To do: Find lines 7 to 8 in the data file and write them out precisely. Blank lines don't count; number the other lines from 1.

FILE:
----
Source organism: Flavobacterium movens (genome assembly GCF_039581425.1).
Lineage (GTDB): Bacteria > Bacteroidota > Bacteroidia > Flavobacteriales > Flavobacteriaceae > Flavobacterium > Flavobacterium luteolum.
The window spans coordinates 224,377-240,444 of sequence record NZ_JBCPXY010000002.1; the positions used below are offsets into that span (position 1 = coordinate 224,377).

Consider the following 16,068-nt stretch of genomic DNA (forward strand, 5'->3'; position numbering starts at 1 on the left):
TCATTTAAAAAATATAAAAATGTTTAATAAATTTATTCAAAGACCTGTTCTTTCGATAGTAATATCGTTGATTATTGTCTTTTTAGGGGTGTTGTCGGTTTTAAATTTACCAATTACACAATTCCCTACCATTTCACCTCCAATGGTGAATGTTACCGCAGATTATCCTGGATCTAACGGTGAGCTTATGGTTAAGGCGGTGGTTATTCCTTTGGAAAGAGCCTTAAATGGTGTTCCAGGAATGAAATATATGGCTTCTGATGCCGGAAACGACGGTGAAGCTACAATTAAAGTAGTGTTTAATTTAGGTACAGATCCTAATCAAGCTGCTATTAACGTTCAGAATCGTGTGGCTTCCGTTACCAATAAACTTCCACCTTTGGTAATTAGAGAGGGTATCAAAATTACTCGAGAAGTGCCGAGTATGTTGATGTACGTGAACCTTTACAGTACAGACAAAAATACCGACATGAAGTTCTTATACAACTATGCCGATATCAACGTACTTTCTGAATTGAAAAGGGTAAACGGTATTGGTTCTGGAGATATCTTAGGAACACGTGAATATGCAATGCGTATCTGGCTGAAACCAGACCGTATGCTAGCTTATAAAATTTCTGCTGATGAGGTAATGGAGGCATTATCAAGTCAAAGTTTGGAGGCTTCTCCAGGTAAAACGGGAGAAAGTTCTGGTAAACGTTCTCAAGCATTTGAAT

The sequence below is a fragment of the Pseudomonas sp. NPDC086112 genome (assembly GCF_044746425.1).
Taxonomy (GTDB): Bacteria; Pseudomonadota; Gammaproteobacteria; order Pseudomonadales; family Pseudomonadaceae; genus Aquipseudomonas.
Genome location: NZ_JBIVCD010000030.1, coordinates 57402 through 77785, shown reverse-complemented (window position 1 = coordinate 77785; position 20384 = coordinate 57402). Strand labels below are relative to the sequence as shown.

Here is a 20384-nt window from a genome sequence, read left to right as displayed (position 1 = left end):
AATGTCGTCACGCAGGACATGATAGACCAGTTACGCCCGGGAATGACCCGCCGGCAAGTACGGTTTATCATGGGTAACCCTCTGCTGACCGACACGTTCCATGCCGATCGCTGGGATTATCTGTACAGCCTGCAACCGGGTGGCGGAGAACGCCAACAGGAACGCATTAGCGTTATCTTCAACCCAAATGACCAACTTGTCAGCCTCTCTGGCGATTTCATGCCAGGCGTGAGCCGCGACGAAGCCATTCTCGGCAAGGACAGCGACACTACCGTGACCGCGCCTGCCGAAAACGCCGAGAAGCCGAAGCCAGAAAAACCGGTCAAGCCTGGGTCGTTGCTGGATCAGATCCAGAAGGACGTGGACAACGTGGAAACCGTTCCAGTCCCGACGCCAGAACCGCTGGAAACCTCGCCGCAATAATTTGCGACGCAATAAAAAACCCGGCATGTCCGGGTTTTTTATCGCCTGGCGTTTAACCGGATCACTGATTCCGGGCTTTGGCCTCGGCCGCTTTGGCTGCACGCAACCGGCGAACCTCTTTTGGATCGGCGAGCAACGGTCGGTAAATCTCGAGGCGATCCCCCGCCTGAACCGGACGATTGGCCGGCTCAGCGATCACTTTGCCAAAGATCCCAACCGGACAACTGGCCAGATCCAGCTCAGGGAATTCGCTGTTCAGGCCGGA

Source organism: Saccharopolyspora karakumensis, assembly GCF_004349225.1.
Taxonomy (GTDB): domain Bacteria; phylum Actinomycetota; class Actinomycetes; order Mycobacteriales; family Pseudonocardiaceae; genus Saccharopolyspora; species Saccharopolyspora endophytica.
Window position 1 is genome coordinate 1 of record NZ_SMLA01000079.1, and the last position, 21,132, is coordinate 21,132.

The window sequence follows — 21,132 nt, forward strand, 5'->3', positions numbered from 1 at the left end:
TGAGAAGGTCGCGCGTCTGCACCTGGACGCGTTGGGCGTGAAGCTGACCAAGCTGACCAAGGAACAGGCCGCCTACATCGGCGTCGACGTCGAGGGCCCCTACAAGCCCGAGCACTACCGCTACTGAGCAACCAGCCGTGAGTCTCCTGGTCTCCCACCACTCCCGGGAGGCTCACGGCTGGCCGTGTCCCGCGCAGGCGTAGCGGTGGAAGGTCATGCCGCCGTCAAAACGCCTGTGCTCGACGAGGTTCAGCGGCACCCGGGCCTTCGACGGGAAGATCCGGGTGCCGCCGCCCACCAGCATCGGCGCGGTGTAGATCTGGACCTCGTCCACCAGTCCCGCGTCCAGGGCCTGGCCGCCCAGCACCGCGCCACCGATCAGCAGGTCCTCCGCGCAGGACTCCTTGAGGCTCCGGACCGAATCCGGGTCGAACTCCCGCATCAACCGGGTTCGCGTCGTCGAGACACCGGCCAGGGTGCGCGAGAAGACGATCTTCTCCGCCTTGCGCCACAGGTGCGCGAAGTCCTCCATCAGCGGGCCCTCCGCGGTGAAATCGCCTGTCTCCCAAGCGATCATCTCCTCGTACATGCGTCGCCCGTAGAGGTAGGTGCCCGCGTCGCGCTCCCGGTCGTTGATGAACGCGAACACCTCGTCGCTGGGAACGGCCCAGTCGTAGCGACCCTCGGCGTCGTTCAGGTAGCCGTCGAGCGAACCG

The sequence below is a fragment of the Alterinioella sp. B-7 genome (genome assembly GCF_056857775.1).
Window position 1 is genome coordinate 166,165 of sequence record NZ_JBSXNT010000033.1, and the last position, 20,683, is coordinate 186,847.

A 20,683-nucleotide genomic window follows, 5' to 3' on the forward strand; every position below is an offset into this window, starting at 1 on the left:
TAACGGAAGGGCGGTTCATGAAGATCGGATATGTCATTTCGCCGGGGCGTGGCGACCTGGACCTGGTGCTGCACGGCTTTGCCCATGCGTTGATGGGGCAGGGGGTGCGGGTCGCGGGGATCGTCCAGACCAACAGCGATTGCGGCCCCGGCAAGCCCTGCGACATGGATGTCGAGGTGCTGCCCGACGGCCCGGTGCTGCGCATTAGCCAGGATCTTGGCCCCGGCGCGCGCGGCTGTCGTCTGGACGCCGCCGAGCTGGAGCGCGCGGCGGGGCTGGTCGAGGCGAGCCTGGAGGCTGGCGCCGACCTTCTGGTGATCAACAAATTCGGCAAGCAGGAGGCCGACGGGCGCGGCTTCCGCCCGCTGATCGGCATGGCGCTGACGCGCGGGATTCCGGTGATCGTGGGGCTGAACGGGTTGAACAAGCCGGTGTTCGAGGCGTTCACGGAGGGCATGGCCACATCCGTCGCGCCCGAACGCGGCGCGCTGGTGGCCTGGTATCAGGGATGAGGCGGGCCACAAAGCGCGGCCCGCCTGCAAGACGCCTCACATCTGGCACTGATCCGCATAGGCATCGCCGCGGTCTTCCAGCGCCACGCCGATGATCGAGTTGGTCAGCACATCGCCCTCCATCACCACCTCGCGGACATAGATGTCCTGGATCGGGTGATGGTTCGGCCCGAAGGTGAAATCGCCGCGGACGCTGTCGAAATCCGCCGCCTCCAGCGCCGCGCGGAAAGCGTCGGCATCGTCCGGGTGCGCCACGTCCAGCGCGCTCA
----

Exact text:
Taxonomy (GTDB): Bacteria; Pseudomonadota; Gammaproteobacteria; order Pseudomonadales; family Pseudomonadaceae; genus Aquipseudomonas.
Genome location: NZ_JBIVCD010000030.1, coordinates 57402 through 77785, shown reverse-complemented (window position 1 = coordinate 77785; position 20384 = coordinate 57402). Strand labels below are relative to the sequence as shown.